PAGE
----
Stop asking what Putin wants and start asking what Ukrainians want

As I watch the never-ending coverage of the current Russian military build-up around Ukraine, I am struck by the fact that, as presented by the international media, the situation seems to have little to do with Ukrainians. Ukraine is clearly at the heart of the story, but there is almost no discussion whatsoever about what the Ukrainians themselves actually want.

Although the mantra “nothing about Ukraine without Ukraine” is repeated religiously by Western diplomats, the agency of Ukrainians, demonstrated so prominently during the 2014 Revolution of Dignity and the 2004 Orange Revolution, is now largely sidelined or ignored.

In the context of the current crisis, it would seem that the opinions of more than 40 million Ukrainians simply don’t matter. Their territory certainly matters, because it is seen as the object of Great Power competition, but beyond the steady flow of human interest stories in the media designed to arouse pity for the victims of actual and potential war, the voice of ordinary Ukrainians remains unheard. While there is endless speculation over what Vladimir Putin may want or how the West should respond to the threat of a major European war, Ukraine has been reduced to the status of bystander in its own national drama.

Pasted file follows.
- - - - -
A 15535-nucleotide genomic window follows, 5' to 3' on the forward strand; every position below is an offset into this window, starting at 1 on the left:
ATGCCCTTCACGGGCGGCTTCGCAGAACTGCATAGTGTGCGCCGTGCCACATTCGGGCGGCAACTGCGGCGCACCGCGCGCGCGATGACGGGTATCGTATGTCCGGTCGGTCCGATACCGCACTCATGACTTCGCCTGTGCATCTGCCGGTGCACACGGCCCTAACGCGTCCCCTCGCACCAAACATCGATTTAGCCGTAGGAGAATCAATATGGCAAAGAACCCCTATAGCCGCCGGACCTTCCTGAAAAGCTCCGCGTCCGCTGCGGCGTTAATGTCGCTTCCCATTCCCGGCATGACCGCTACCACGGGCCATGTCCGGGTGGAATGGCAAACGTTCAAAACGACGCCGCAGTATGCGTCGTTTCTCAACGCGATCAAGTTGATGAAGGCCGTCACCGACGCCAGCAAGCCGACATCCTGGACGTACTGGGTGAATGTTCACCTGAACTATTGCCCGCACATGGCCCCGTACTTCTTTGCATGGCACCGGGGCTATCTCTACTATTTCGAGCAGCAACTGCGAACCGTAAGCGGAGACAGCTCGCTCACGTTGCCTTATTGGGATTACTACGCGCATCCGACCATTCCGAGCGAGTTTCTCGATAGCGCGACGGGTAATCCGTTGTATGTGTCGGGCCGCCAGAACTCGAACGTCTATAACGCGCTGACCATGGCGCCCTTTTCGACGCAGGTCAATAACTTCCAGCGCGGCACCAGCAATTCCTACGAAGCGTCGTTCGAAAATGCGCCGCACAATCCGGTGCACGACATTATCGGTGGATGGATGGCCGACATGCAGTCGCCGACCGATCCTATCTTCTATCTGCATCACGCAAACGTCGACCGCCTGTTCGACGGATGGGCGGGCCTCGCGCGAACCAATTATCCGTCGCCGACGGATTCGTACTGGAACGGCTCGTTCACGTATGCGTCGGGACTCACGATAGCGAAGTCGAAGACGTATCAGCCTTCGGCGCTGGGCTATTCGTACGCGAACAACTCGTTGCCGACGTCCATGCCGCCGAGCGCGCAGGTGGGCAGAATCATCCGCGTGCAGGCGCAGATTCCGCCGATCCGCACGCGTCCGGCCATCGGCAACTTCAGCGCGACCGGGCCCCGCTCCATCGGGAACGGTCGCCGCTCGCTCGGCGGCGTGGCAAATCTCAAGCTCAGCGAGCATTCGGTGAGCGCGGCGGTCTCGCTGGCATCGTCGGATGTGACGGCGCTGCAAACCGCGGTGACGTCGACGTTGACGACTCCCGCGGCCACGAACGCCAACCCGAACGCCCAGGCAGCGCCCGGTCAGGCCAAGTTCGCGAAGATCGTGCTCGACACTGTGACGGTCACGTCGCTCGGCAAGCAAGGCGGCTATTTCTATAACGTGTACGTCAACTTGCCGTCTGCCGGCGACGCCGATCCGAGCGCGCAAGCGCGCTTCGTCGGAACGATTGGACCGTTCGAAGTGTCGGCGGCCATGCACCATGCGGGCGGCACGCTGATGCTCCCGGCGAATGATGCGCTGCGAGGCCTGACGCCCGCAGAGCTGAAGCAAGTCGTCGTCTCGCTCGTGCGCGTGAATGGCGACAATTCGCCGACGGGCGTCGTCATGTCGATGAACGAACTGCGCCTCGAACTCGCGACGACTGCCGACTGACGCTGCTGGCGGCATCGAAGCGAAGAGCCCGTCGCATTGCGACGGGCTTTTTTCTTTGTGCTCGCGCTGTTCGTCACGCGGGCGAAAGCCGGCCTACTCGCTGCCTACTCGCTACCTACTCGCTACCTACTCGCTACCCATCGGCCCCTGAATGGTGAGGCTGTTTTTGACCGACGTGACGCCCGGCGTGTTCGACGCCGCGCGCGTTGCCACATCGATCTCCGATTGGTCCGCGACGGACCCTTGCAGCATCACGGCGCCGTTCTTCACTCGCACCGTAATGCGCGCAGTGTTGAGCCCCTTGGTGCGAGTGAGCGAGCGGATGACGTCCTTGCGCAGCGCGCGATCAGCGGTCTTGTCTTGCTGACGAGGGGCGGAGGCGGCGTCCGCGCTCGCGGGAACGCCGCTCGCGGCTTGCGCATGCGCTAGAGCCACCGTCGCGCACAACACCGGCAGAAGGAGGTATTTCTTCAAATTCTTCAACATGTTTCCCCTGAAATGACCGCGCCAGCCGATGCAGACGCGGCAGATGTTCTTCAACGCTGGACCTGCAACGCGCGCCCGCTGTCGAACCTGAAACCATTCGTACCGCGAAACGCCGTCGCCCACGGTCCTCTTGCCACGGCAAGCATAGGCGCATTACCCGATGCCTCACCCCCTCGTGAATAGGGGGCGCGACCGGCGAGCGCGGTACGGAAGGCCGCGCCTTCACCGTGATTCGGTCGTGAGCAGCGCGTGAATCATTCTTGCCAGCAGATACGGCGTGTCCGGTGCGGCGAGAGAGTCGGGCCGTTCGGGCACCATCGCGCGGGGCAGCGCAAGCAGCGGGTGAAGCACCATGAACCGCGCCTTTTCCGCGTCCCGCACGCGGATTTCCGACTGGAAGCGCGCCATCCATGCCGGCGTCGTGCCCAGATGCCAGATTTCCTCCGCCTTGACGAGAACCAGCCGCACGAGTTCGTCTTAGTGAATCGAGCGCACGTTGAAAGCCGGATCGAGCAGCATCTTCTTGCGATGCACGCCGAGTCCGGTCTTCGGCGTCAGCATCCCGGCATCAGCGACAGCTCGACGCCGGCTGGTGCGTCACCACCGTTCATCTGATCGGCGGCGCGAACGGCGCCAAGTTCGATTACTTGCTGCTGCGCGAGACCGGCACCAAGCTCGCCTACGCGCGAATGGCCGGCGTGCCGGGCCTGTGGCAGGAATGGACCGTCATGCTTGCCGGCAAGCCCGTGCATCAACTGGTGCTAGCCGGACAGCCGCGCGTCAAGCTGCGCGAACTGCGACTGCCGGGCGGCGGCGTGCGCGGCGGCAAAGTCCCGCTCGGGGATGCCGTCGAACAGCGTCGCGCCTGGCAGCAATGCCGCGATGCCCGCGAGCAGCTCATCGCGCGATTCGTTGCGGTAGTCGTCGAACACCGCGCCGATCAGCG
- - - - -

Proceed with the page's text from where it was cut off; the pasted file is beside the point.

This is folly. Not only is it an obvious injustice, but it also prevents international audiences from appreciating the true nature of the present geopolitical confrontation. After all, Russian aggression is itself a reaction to Ukrainian agency. Putin’s war only makes sense when viewed in the context of Ukraine’s own efforts to embrace a democratic future as part of the Euro-Atlantic community, while the present invasion threat is a direct response to eight long years of Ukrainian defiance. In other words, a Ukrainian perspective is absolutely essential to any meaningful understanding of the current crisis.

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The first key point to emphasize is that Russian aggression against Ukraine is nothing new. While Western audiences may be shocked by Putin’s threats and saber-rattling, Ukrainians are not. They have been living with war for eight years and have seen around 14,000 countrymen lose their lives. Ukrainians across the country have welcomed more than a million people into their communities who have been uprooted by Putin’s war, integrating them into what is a sometimes chaotic but fundamentally free and tolerant society.